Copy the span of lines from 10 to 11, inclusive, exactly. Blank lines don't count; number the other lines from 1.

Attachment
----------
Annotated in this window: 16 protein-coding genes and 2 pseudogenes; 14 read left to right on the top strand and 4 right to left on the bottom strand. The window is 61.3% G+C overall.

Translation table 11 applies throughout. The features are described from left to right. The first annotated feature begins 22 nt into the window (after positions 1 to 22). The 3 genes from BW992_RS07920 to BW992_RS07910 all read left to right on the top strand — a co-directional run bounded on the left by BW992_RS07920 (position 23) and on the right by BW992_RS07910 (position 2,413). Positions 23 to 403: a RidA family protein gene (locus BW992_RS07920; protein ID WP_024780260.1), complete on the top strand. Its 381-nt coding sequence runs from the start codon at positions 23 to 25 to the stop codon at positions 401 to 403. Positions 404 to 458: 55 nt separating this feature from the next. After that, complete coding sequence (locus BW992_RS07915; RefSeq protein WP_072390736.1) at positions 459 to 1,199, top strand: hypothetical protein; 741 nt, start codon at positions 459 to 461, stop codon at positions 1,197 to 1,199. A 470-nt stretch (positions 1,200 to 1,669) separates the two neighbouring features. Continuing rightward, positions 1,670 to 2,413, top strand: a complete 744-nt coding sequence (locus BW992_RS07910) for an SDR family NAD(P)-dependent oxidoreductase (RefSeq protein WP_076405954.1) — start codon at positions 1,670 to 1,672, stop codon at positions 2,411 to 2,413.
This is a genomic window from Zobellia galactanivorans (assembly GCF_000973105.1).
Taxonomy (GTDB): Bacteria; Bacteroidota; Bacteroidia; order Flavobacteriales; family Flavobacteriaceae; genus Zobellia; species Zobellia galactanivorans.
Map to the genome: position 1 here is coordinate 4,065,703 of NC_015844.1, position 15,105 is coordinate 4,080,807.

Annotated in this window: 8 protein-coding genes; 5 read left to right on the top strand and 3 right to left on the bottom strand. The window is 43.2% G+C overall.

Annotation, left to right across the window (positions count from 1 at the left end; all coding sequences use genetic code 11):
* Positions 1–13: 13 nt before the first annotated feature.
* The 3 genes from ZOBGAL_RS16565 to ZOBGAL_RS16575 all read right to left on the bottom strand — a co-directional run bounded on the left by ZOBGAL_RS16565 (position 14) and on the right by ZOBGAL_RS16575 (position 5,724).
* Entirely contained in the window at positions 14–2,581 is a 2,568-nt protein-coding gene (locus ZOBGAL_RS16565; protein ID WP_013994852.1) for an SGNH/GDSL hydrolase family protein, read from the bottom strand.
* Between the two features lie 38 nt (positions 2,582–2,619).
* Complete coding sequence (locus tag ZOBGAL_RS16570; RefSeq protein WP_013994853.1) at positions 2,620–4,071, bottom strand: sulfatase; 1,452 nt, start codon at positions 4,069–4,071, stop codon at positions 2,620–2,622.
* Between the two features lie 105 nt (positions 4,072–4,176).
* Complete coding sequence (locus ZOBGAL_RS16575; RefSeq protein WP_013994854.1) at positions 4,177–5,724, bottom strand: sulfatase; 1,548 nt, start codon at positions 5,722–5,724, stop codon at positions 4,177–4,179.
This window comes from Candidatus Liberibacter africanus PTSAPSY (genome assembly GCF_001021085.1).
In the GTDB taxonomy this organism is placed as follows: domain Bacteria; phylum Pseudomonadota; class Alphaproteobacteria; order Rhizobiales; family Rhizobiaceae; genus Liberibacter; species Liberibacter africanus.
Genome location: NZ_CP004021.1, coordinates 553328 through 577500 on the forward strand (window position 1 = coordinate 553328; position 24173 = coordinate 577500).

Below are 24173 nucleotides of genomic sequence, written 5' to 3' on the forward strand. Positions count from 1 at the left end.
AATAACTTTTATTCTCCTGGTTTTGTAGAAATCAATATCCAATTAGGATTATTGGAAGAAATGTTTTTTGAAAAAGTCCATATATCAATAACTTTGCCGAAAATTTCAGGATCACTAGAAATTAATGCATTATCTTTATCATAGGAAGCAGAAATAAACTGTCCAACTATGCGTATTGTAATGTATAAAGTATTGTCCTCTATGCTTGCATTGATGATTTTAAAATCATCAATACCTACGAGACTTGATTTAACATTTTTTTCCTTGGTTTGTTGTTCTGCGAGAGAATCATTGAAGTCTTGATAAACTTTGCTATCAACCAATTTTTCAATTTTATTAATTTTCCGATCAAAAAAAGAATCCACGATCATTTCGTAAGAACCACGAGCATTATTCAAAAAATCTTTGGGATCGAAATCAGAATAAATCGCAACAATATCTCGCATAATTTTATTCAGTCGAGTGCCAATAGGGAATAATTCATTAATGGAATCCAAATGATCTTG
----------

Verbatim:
* Entirely contained in the window at positions 14–2,581 is a 2,568-nt protein-coding gene (locus ZOBGAL_RS16565; protein ID WP_013994852.1) for an SGNH/GDSL hydrolase family protein, read from the bottom strand.
* Between the two features lie 38 nt (positions 2,582–2,619).